Saturday, May 11, 2013

The Only Way Out is Through

Do you ever find yourself re-learning the same lessons over and over?  It's a bit frustrating, knowing that you should have listened better the first time, but it does serve to really drive home the point.

Today, I re-discovered something that I've always known (but frequently need repeated): Sitting down and writing solves more problems than sitting around and thinking.  If you're stuck, the fastest way to get through the block is simply to keep writing.  More often than not, you'll figure out the solution eventually and circle back to fix it.

This seems a little counter-productive at first, which is why I always forget this important lesson.  How are you supposed to do something if you don't know what you're doing?

And maybe not everyone writes the way I do, so maybe this advice doesn't work as well for others.  Take it with a grain of salt, certainly.  But for me, writing is an act of sculpting, like working with clay.  I start with a small piece, then add and shape and trim and shape some more.  I tend to add words when I revise, and part of that is because I have to get through the forest before I can see it properly.

There's a psychological component to this.  Our brains are hard-wired to try to make sense of things.  After the fact, we always try to piece things together to understand them.  That's why they say, "Hindsight is 20/20."  When you're in the thick of a problem, you can't always see the best way out of it.  It's only once you've gotten through it that you look back and say, "Ahh, I should have done X!"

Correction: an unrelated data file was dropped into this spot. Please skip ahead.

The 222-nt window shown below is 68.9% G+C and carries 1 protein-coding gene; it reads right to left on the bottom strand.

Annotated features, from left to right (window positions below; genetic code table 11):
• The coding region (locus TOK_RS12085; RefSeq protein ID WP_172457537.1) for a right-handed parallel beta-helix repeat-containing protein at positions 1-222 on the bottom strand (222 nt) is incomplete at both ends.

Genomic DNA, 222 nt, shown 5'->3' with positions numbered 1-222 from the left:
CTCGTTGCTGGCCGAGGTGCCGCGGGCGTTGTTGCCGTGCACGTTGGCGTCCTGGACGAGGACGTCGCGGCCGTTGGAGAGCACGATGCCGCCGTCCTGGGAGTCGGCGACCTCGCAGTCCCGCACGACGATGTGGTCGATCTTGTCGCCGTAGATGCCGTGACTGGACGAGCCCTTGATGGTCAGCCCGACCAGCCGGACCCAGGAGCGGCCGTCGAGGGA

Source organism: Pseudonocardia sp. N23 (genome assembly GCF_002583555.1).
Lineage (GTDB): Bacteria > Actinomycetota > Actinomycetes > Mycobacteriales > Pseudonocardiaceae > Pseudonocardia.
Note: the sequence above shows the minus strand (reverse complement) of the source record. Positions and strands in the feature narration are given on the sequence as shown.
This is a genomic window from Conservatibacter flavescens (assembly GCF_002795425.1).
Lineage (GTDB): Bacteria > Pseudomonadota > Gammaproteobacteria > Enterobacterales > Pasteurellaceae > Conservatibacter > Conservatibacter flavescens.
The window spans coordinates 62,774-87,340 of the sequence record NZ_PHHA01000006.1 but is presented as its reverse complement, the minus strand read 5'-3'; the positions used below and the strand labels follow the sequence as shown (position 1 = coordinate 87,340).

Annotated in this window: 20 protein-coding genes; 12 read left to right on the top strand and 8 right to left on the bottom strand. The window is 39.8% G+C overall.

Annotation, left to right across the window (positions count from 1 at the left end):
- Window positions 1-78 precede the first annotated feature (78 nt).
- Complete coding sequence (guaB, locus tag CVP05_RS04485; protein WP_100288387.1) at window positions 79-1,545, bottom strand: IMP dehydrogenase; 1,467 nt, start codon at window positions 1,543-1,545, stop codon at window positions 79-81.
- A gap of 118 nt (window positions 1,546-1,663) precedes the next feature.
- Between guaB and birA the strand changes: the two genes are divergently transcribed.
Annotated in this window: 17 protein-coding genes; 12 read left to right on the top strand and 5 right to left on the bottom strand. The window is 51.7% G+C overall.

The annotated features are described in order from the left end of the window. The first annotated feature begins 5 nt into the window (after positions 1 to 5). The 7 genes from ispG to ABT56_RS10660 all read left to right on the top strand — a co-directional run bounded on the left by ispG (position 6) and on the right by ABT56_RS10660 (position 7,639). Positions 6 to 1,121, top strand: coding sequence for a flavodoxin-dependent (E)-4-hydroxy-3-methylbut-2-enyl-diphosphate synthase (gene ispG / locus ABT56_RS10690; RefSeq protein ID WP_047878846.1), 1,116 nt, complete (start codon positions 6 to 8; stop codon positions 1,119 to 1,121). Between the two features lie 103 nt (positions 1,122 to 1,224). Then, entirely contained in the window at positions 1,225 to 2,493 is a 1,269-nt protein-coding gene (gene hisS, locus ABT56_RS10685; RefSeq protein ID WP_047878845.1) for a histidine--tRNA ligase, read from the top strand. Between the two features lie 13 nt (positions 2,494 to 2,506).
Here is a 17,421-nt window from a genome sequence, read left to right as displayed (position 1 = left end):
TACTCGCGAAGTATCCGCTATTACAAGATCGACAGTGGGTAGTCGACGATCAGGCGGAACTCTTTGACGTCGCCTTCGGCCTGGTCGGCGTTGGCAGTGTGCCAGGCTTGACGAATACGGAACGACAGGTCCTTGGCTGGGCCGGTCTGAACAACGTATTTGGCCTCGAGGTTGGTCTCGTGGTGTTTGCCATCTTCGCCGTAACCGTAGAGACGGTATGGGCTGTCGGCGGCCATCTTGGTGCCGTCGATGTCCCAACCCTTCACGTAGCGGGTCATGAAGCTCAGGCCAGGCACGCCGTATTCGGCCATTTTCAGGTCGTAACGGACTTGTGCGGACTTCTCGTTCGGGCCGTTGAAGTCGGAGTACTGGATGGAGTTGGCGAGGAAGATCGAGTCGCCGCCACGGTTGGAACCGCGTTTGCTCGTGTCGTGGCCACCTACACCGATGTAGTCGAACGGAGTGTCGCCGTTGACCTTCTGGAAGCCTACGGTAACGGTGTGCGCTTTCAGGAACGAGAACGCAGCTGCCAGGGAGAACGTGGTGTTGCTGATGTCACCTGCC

Lucky for you, in your book world, you can go back and do X.  You can travel in time and change the future.

Anyway.  All this occurred to me today as I was struggling to get past a tricky part in my manuscript.  I got to a place where a particular plot point was suddenly much more important than it had been up to then, and the incongruity was confusing me.  I knew that the characters had to feel the dire importance of this plot point, but I had no idea why any of them would care about it.  It was forced and awkward and so very frustrating.

But I pushed through and wrote a random off-the-cuff scene that had nothing to do with anything -- a little flashback to a character's childhood.  And when I wrote it, I realized three things:

  1. It was way more important than I'd initially thought.  
  2. It was several chapters too late.  
  3. It was the first of many references that would make sense of the plot point. 
So I cut and pasted the scene several chapters earlier, then went through and edited it all for continuity.  Now, knowing that piece of information earlier clouded what the narrator would say later, and everything tied together.  

I ended up having a very productive day of writing after all that, and I never would've gotten there if I'd stopped to puzzle out the plot rationally.  

So, as a reminder for myself (and whomever may be reading and struggling): If you get stuck, just keep going.  You can swing back around to fix it once you figure it out.  

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